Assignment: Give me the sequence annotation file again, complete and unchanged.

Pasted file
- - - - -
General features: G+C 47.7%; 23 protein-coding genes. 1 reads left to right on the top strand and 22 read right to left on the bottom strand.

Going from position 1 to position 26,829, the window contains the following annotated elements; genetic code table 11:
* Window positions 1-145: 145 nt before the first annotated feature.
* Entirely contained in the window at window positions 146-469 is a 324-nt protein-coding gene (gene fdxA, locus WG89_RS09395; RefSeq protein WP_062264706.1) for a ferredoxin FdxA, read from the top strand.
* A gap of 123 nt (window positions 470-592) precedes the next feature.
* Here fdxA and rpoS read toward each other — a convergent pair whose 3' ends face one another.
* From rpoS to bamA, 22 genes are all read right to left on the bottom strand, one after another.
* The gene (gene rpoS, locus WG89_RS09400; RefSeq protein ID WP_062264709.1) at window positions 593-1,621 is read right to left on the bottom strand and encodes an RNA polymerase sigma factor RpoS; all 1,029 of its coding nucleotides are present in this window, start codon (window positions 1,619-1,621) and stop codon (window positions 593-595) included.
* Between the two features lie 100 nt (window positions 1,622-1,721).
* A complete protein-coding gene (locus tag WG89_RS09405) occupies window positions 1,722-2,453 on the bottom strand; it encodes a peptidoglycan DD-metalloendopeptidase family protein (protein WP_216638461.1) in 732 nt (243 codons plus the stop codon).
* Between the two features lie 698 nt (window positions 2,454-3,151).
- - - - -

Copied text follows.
General features: G+C 47.7%; 23 protein-coding genes. 1 reads left to right on the top strand and 22 read right to left on the bottom strand.

Going from position 1 to position 26,829, the window contains the following annotated elements; genetic code table 11:
* Window positions 1-145: 145 nt before the first annotated feature.
* Entirely contained in the window at window positions 146-469 is a 324-nt protein-coding gene (gene fdxA, locus WG89_RS09395; RefSeq protein WP_062264706.1) for a ferredoxin FdxA, read from the top strand.
* A gap of 123 nt (window positions 470-592) precedes the next feature.
* Here fdxA and rpoS read toward each other — a convergent pair whose 3' ends face one another.
* From rpoS to bamA, 22 genes are all read right to left on the bottom strand, one after another.
* The gene (gene rpoS, locus WG89_RS09400; RefSeq protein ID WP_062264709.1) at window positions 593-1,621 is read right to left on the bottom strand and encodes an RNA polymerase sigma factor RpoS; all 1,029 of its coding nucleotides are present in this window, start codon (window positions 1,619-1,621) and stop codon (window positions 593-595) included.
* Between the two features lie 100 nt (window positions 1,622-1,721).
* A complete protein-coding gene (locus tag WG89_RS09405) occupies window positions 1,722-2,453 on the bottom strand; it encodes a peptidoglycan DD-metalloendopeptidase family protein (protein WP_216638461.1) in 732 nt (243 codons plus the stop codon).
* Between the two features lie 698 nt (window positions 2,454-3,151).